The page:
Before STALEY and SMITH, Circuit Judges and SHAW, District Judge.
The sole question presented by this case is whether respondent Howard Johnson Company in operating a restaurant on the New Jersey Turnpike acts in the capacity of a "state or political subdivision thereof" and is therefore not an "employer" as that term is defined in the National Labor Relations Act. n.1 [Footnote Omitted] Respondent does not challenge the Board's finding of a refusal to bargain with the certified representative of its employees, but urges that under the terms of its operating agreement with the New Jersey Turnpike Authority the latter has retained such control over the enterprise that respondent is merely its agent or alter ego.
The Board found that the restaurant employees are "hired and fired and paid by the Respondent * * * and under its direction, control and supervision * * *." Respondent does not challenge that finding in this court but, as previously indicated, points to various provisions of the operating agreement which it says show that the Authority, as an arm of the State of New Jersey, controls the operation of the restaurant.
We agree with respondent that the element of control of the enterprise is important in deciding the issue before us, but we think control of the employment relationship is of paramount significance. As succinctly put by the Board in an earlier case, "The decisive elements in establishing an employer-employee relationship are complete control over the hire, discharge, discipline, and promotion of employees, rates of pay, supervision, and determination of policy matters." Roane-Anderson Co ., 95 N.L.R.B. 1501, 1503 (1951). This is in accord with the analysis of the Supreme Court in NLRB v. E. C. Atkins & Co ., 331 U.S. 398 (1947), where the Court said:
"The crucial problem in this case, however, is whether the militarization of the plant guards changed their status as employees as a matter of law so as to prohibit the Board from extending to them the benefits of the Act which they would otherwise have. The short answer to that problem is that militarization as such does not necessarily change the status of plant guards. It may or may not bring about a change, depending upon the particular circumstances.The militarization may be a qualified one; the employer may retain power to fix wages, hours and other conditions of work; the need and desirability for collective action on the part of the guards may exist as to the matters over which the employer retains control; and a recognition of the statutory rights of the guards may be entirely consistent with their military obligations. If that is the case the guards remain employees for purposes of the Act. But if the militarization is such as to transfer to the Army all the matters over which the employer would normally have control, matters which would form the basis for collective bargaining as contemplated by the Act, the guards may lose their status as private employees within the purview of the statute." 331 U.S. at 405-406.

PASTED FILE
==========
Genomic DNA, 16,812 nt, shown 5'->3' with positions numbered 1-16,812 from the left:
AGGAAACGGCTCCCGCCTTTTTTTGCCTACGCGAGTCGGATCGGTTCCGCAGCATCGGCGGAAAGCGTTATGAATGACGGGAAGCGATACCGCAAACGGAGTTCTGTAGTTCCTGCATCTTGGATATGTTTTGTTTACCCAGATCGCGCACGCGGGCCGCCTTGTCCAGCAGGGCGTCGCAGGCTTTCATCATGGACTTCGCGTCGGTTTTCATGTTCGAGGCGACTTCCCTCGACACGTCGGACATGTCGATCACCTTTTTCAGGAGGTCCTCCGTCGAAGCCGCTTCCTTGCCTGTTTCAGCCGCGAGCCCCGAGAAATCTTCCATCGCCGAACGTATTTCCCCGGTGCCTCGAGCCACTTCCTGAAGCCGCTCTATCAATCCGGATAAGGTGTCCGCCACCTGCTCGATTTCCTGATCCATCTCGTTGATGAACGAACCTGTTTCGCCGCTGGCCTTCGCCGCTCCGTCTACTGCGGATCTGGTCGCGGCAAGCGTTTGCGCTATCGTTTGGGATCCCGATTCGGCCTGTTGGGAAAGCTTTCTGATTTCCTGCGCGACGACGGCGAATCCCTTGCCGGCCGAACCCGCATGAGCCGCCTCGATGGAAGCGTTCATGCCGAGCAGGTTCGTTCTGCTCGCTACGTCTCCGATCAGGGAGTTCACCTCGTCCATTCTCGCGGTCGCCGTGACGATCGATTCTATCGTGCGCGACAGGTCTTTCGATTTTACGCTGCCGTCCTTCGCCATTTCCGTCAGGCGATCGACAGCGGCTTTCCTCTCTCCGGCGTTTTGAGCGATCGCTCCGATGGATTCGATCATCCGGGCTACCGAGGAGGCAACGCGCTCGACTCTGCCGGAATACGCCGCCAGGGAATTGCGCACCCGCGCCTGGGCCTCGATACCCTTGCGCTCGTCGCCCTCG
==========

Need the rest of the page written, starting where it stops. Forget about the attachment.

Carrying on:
Moreover, as stated by the Court in that case, the Board's determination must be accepted if supported by the evidence and consistent with the law.
We think an application of these principles to the facts of this case compels the conclusion that respondent operates its restaurant as an independent contractor of the Authority, and has retained such control over the elements of the employment relationship that it is an "employer" within the meaning of the Act.
To support its position respondent cites, among others,*fn2 the following provisions of the agreement:
(1) Respondent must operate on a 24 hour basis unless the Authority approves a more limited operation.
(2) Respondent must make ample provision for speedy and convenient handling of patronage during all hours.
(3) The Authority may take charge and operate the restaurant if respondent is unable to do so because of a "strike or other labor difficulties."
(4) The range of prices for food, beverages, merchandise and services shall be comparable to the prices charged in the ...